These results suggest that miRNA-375 downregulation may be one of the molecular events for LSCC development. Originally found in pancreatic tissues, miR-375 is considered to be an evolutionarily conserved and islet-specific miRNA that functions as a regulator of insulin secretion [22]. Subsequent studies have shown that low expression of miR-375 was observed in many malignancies, such as liver cancer, esophageal cancer, and head and neck squamous cell carcinoma [14, 2325]. Harris et al. have shown that miRNA-375 expression was significantly lower in the head and neck squamous cell carcinoma from miRNA expression profiling [26]. Similar results were also shown by others [25, 27]. miR-375 inhibits the expression of multiple target genes and is involved in almost all cell biological processes in cancers, including cell proliferation, apoptosis, differentiation, migration, and invasion. The change of miRNA-375 expression may be associated with cancer diagnosis and prognosis, and miR-375 could be a potential candidate target for cancer gene therapy [16, 25].

This study further investigated the role of miR-375 in regulating cell biological functions during the development of LSCC. We found that miR-375 significantly inhibited cell proliferation, migration, and invasion, while promoting apoptosis in two LSCC cell lines (SNU-46, SNU-899). Here we first proposed that miR-375 may be one of tumor suppressor genes in LSCC. To elucidate the molecular mechanism of LSCC development, we used bioinformatics to predict IGF1R as the target gene of miR-375. Although confirmed in squamous cell carcinoma of the esophagus [24], the relationship between miRNA and its target gene is affected by cell types and cell microenvironment; thus the same miRNA may play different roles in different cells [13]. We used dual-luciferase reporter assay to confirm the binding sites of miR-375 in the 3′UTR region in IGF1R mRNA in LSCC cell line SNU-46. qRT-PCR and western blotting were also used to confirm the effect of miR-375 in inhibiting IGF1R at both mRNA and protein levels. IGFIR is a member of the family of tyrosine kinase receptors and shows high level of expression in many tumor cells [28]. It is an important factor for cell malignant transformation [2830]. Latest studies have suggested that overexpression of IGF1R in the blood of LSCC patients may serve as an independent indicator for tumor recurrence and poor prognosis [31]. IGF1R mediates a variety of important molecular signaling pathways via its adaptor protein IRS and plays a key role in regulating tumor development. Akt pathway is considered to be closely related to the development of head and neck squamous cell carcinoma [32, 33]. Interestingly, we found that not only the expression of IGF1R in LSCC tissues was significantly higher than the adjacent tissues, but also the levels of p-AKT mRNA and protein in LSCC cells with miR-375 overexpression were significantly decreased the same as the expression level of IGF1R. These results suggest that miR-375/IGF1R/AKT signaling pathway may play an important role in the development of LSCC. Further studies are required to confirm the mechanism.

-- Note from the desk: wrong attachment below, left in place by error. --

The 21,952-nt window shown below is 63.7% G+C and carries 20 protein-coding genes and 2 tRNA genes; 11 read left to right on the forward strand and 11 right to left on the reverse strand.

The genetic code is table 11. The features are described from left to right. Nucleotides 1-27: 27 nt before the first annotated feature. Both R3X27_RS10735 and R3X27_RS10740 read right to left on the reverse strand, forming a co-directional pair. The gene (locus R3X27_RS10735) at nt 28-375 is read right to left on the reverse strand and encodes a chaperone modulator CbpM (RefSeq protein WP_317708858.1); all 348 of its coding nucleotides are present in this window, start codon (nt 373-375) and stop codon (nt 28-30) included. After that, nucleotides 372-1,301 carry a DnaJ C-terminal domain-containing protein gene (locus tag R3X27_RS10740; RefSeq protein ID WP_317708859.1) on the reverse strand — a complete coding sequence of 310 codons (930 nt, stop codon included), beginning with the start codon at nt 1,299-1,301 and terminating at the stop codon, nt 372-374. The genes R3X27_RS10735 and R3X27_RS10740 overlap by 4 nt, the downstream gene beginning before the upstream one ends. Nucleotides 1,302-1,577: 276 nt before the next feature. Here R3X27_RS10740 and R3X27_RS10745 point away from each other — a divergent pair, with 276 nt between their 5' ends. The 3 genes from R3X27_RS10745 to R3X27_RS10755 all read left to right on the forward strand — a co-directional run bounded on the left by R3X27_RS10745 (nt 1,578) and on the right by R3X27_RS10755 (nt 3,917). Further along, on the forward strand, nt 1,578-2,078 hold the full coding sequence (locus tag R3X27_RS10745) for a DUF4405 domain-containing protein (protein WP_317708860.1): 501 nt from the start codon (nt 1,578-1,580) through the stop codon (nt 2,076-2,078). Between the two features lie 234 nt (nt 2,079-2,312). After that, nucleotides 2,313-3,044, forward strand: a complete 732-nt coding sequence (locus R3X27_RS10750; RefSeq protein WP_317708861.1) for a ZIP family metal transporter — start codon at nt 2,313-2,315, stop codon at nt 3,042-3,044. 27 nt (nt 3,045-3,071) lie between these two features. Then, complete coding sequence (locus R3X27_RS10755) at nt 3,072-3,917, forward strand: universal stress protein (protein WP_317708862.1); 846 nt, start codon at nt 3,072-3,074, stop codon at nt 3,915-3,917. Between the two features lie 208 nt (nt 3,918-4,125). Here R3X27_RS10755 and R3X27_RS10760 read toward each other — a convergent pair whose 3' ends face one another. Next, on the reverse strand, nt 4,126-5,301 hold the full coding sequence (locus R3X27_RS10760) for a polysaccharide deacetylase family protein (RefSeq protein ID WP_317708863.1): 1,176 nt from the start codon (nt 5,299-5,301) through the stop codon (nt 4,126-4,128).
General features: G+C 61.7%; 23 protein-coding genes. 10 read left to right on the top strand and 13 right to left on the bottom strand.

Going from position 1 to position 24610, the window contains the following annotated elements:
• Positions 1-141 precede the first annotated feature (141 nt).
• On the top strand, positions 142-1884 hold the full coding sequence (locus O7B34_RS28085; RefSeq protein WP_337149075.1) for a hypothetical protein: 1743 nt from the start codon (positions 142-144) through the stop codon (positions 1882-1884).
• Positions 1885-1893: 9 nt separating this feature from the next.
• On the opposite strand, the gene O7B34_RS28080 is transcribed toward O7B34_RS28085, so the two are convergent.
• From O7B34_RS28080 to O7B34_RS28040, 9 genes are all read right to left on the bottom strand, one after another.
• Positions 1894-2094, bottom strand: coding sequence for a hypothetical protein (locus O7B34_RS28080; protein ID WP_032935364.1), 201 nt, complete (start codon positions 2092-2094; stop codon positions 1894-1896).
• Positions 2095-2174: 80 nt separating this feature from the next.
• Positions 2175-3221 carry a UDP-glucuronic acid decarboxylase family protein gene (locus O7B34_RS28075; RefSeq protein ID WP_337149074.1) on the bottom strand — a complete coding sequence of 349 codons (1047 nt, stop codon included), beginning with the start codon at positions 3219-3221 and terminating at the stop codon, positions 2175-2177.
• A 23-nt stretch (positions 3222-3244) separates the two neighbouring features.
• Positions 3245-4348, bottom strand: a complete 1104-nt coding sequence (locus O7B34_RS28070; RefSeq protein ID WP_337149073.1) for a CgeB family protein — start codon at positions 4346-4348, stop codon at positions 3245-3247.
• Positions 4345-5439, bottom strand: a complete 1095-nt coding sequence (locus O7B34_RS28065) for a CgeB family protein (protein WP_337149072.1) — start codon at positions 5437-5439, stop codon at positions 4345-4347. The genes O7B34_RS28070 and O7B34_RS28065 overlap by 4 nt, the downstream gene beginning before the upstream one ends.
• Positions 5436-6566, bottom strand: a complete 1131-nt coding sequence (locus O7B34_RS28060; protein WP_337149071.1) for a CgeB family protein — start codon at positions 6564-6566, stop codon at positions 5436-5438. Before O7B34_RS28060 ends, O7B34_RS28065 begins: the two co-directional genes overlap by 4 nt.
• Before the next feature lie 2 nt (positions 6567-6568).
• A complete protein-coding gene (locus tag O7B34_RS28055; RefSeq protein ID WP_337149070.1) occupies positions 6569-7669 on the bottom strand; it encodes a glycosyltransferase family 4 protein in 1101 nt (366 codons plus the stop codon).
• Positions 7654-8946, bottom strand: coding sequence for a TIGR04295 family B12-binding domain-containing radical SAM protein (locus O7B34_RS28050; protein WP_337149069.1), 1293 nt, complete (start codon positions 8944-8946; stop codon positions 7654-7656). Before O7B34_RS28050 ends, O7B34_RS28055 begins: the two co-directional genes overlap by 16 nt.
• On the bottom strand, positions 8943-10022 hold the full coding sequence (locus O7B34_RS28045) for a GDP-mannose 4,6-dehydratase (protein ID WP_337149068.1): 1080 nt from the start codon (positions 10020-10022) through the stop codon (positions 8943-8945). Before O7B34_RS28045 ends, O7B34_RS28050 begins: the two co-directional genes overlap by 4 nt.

In summary, this study has suggested that upregulation of IGF1R due to miR-375 depletion is an important molecular event in the development and progression of LSCC. miR-375 can significantly inhibit LSCC cell proliferation, migration, and invasion and promote apoptosis to suppress tumor via IGF1R-mediated AKT signaling pathway. Thus, miR-375 and IGF1R as the upstream molecules in AKT signaling pathway may serve as a novel therapeutic target for LSCC.

Conflict of Interests

The authors declare that they have no conflict of interests.

Authors’ Contribution

Jie Luo, Jianhui Wu, and Zenghong Li have equal contribution to this work.

Acknowledgment

This work was partially supported by the National Natural Science Foundation of China   (81072224).